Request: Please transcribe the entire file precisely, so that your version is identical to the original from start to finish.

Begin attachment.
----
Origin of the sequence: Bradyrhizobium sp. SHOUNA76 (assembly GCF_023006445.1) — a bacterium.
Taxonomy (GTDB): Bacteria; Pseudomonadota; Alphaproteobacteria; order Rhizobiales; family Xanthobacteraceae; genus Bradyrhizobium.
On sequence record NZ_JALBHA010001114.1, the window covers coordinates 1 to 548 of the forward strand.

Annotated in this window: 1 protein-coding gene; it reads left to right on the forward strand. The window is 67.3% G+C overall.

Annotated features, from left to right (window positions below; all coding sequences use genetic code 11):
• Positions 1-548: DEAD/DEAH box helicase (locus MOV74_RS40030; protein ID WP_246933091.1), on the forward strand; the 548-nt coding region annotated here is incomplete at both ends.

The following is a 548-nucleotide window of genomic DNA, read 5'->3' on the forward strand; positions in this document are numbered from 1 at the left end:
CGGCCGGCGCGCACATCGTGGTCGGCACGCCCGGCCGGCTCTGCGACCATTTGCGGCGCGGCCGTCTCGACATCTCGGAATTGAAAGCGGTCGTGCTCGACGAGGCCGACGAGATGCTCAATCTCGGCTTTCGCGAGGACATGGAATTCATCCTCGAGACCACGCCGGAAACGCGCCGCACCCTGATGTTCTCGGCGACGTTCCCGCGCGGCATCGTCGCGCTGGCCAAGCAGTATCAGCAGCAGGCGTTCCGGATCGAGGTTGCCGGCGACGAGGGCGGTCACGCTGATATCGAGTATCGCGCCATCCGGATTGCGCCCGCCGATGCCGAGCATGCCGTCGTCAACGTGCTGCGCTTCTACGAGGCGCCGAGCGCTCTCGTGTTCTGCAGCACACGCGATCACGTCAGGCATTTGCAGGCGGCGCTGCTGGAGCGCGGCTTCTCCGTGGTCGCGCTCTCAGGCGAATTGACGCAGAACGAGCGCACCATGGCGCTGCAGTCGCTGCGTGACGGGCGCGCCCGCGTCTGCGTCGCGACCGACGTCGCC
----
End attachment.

Origin of the sequence: Bradyrhizobium sp. SHOUNA76 (assembly GCF_023006445.1) — a bacterium.
Taxonomy (GTDB): Bacteria; Pseudomonadota; Alphaproteobacteria; order Rhizobiales; family Xanthobacteraceae; genus Bradyrhizobium.
On sequence record NZ_JALBHA010001114.1, the window covers coordinates 1 to 548 of the forward strand.

Annotated in this window: 1 protein-coding gene; it reads left to right on the forward strand. The window is 67.3% G+C overall.

Annotated features, from left to right (window positions below; all coding sequences use genetic code 11):
• Positions 1-548: DEAD/DEAH box helicase (locus MOV74_RS40030; protein ID WP_246933091.1), on the forward strand; the 548-nt coding region annotated here is incomplete at both ends.

The following is a 548-nucleotide window of genomic DNA, read 5'->3' on the forward strand; positions in this document are numbered from 1 at the left end:
CGGCCGGCGCGCACATCGTGGTCGGCACGCCCGGCCGGCTCTGCGACCATTTGCGGCGCGGCCGTCTCGACATCTCGGAATTGAAAGCGGTCGTGCTCGACGAGGCCGACGAGATGCTCAATCTCGGCTTTCGCGAGGACATGGAATTCATCCTCGAGACCACGCCGGAAACGCGCCGCACCCTGATGTTCTCGGCGACGTTCCCGCGCGGCATCGTCGCGCTGGCCAAGCAGTATCAGCAGCAGGCGTTCCGGATCGAGGTTGCCGGCGACGAGGGCGGTCACGCTGATATCGAGTATCGCGCCATCCGGATTGCGCCCGCCGATGCCGAGCATGCCGTCGTCAACGTGCTGCGCTTCTACGAGGCGCCGAGCGCTCTCGTGTTCTGCAGCACACGCGATCACGTCAGGCATTTGCAGGCGGCGCTGCTGGAGCGCGGCTTCTCCGTGGTCGCGCTCTCAGGCGAATTGACGCAGAACGAGCGCACCATGGCGCTGCAGTCGCTGCGTGACGGGCGCGCCCGCGTCTGCGTCGCGACCGACGTCGCC